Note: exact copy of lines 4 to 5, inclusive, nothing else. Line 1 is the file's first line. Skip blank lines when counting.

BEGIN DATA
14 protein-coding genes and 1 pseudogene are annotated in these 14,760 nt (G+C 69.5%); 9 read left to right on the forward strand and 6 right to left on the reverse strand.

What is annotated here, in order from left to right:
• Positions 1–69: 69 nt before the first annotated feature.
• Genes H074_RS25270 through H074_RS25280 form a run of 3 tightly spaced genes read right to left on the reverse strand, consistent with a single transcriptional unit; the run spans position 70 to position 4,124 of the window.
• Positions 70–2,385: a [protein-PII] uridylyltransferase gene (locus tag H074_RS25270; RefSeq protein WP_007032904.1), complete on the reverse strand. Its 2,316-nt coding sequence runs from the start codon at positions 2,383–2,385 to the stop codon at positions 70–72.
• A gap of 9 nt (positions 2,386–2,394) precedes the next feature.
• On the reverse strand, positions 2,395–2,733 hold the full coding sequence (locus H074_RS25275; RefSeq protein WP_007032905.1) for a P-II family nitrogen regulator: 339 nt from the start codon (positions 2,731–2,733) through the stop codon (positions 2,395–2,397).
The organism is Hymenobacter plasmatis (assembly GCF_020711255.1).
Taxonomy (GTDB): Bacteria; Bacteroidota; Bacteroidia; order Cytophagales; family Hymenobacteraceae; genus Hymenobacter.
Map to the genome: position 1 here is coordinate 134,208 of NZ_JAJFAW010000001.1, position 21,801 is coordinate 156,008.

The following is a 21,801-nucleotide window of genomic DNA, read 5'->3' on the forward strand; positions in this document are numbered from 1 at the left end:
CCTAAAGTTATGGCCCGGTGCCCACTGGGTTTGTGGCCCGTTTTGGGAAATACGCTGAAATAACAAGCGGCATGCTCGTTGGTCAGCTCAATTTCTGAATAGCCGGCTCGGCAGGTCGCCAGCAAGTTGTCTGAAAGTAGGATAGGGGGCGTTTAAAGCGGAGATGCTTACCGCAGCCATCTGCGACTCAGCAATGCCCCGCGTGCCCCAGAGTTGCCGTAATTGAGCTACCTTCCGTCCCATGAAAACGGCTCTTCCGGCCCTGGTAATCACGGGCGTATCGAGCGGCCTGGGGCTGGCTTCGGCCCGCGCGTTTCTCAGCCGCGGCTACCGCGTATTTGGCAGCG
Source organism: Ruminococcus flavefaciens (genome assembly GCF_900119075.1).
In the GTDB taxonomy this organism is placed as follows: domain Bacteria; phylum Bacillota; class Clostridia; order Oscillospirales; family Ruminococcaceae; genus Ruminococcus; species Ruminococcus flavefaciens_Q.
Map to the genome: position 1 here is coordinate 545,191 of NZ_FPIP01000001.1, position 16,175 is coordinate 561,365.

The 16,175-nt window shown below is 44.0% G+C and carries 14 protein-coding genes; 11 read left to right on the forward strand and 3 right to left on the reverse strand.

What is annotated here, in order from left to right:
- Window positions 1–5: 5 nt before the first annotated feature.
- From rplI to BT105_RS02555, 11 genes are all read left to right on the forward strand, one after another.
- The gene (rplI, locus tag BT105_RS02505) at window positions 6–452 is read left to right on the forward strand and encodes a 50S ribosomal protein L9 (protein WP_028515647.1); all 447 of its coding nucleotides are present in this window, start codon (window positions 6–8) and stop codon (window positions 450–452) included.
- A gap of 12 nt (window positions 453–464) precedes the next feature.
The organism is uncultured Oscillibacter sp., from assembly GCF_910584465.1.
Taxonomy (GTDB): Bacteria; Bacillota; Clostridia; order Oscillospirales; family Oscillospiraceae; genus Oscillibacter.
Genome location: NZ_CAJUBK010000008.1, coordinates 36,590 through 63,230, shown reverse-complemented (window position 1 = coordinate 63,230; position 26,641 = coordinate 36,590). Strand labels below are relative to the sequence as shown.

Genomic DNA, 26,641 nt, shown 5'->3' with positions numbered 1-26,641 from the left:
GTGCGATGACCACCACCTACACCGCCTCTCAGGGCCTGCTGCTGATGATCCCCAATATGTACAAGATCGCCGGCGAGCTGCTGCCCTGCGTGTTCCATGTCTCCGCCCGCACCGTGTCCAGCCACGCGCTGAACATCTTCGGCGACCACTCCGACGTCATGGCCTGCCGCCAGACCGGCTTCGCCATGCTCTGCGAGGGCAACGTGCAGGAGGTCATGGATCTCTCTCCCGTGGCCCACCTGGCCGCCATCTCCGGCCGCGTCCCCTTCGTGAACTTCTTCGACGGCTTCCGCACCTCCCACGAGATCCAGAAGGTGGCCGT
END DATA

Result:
• Genes H074_RS25270 through H074_RS25280 form a run of 3 tightly spaced genes read right to left on the reverse strand, consistent with a single transcriptional unit; the run spans position 70 to position 4,124 of the window.
• Positions 70–2,385: a [protein-PII] uridylyltransferase gene (locus tag H074_RS25270; RefSeq protein WP_007032904.1), complete on the reverse strand. Its 2,316-nt coding sequence runs from the start codon at positions 2,383–2,385 to the stop codon at positions 70–72.